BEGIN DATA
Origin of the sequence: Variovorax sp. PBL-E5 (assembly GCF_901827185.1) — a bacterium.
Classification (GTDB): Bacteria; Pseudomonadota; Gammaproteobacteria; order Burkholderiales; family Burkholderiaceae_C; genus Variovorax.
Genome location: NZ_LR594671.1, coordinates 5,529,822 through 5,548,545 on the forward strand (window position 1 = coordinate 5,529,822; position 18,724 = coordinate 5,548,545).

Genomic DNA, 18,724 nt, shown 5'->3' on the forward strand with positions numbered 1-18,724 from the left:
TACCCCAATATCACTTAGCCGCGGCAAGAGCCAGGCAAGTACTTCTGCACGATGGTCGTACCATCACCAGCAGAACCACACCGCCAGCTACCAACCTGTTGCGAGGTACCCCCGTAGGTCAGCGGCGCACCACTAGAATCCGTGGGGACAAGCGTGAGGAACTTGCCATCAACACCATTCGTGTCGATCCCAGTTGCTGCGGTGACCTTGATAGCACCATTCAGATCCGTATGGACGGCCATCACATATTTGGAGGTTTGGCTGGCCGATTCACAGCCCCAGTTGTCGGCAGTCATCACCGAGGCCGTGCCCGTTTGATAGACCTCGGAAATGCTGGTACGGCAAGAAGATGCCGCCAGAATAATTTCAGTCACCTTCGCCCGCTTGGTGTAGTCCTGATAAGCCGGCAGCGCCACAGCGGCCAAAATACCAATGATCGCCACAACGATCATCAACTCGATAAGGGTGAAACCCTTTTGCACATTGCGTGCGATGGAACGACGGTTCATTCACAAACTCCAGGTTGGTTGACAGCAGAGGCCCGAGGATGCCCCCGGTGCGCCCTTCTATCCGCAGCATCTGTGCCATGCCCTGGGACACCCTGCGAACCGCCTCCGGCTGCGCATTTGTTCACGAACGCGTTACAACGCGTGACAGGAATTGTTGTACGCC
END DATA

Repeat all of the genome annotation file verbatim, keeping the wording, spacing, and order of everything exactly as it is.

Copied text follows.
Origin of the sequence: Variovorax sp. PBL-E5 (assembly GCF_901827185.1) — a bacterium.
Classification (GTDB): Bacteria; Pseudomonadota; Gammaproteobacteria; order Burkholderiales; family Burkholderiaceae_C; genus Variovorax.
Genome location: NZ_LR594671.1, coordinates 5,529,822 through 5,548,545 on the forward strand (window position 1 = coordinate 5,529,822; position 18,724 = coordinate 5,548,545).

Genomic DNA, 18,724 nt, shown 5'->3' on the forward strand with positions numbered 1-18,724 from the left:
TACCCCAATATCACTTAGCCGCGGCAAGAGCCAGGCAAGTACTTCTGCACGATGGTCGTACCATCACCAGCAGAACCACACCGCCAGCTACCAACCTGTTGCGAGGTACCCCCGTAGGTCAGCGGCGCACCACTAGAATCCGTGGGGACAAGCGTGAGGAACTTGCCATCAACACCATTCGTGTCGATCCCAGTTGCTGCGGTGACCTTGATAGCACCATTCAGATCCGTATGGACGGCCATCACATATTTGGAGGTTTGGCTGGCCGATTCACAGCCCCAGTTGTCGGCAGTCATCACCGAGGCCGTGCCCGTTTGATAGACCTCGGAAATGCTGGTACGGCAAGAAGATGCCGCCAGAATAATTTCAGTCACCTTCGCCCGCTTGGTGTAGTCCTGATAAGCCGGCAGCGCCACAGCGGCCAAAATACCAATGATCGCCACAACGATCATCAACTCGATAAGGGTGAAACCCTTTTGCACATTGCGTGCGATGGAACGACGGTTCATTCACAAACTCCAGGTTGGTTGACAGCAGAGGCCCGAGGATGCCCCCGGTGCGCCCTTCTATCCGCAGCATCTGTGCCATGCCCTGGGACACCCTGCGAACCGCCTCCGGCTGCGCATTTGTTCACGAACGCGTTACAACGCGTGACAGGAATTGTTGTACGCC